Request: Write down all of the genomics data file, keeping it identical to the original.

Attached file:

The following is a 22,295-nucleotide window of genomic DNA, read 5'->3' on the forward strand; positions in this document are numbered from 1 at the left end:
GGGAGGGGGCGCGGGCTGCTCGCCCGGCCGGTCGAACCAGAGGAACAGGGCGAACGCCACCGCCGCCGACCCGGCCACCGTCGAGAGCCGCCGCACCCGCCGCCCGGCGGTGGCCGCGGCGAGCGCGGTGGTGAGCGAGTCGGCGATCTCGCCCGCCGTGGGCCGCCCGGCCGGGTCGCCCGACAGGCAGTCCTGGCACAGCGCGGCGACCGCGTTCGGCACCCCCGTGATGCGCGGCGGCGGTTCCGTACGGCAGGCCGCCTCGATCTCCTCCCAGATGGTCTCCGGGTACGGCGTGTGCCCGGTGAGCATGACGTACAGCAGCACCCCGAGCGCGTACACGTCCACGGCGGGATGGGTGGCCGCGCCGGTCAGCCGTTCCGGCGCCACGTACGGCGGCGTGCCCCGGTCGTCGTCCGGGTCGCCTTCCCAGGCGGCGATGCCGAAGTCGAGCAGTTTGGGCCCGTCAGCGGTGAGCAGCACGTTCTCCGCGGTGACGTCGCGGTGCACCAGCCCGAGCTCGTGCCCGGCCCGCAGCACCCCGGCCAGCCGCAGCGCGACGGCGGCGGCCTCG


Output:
The following is a 22,295-nucleotide window of genomic DNA, read 5'->3' on the forward strand; positions in this document are numbered from 1 at the left end:
GGGAGGGGGCGCGGGCTGCTCGCCCGGCCGGTCGAACCAGAGGAACAGGGCGAACGCCACCGCCGCCGACCCGGCCACCGTCGAGAGCCGCCGCACCCGCCGCCCGGCGGTGGCCGCGGCGAGCGCGGTGGTGAGCGAGTCGGCGATCTCGCCCGCCGTGGGCCGCCCGGCCGGGTCGCCCGACAGGCAGTCCTGGCACAGCGCGGCGACCGCGTTCGGCACCCCCGTGATGCGCGGCGGCGGTTCCGTACGGCAGGCCGCCTCGATCTCCTCCCAGATGGTCTCCGGGTACGGCGTGTGCCCGGTGAGCATGACGTACAGCAGCACCCCGAGCGCGTACACGTCCACGGCGGGATGGGTGGCCGCGCCGGTCAGCCGTTCCGGCGCCACGTACGGCGGCGTGCCCCGGTCGTCGTCCGGGTCGCCTTCCCAGGCGGCGATGCCGAAGTCGAGCAGTTTGGGCCCGTCAGCGGTGAGCAGCACGTTCTCCGCGGTGACGTCGCGGTGCACCAGCCCGAGCTCGTGCCCGGCCCGCAGCACCCCGGCCAGCCGCAGCGCGACGGCGGCGGCCTCG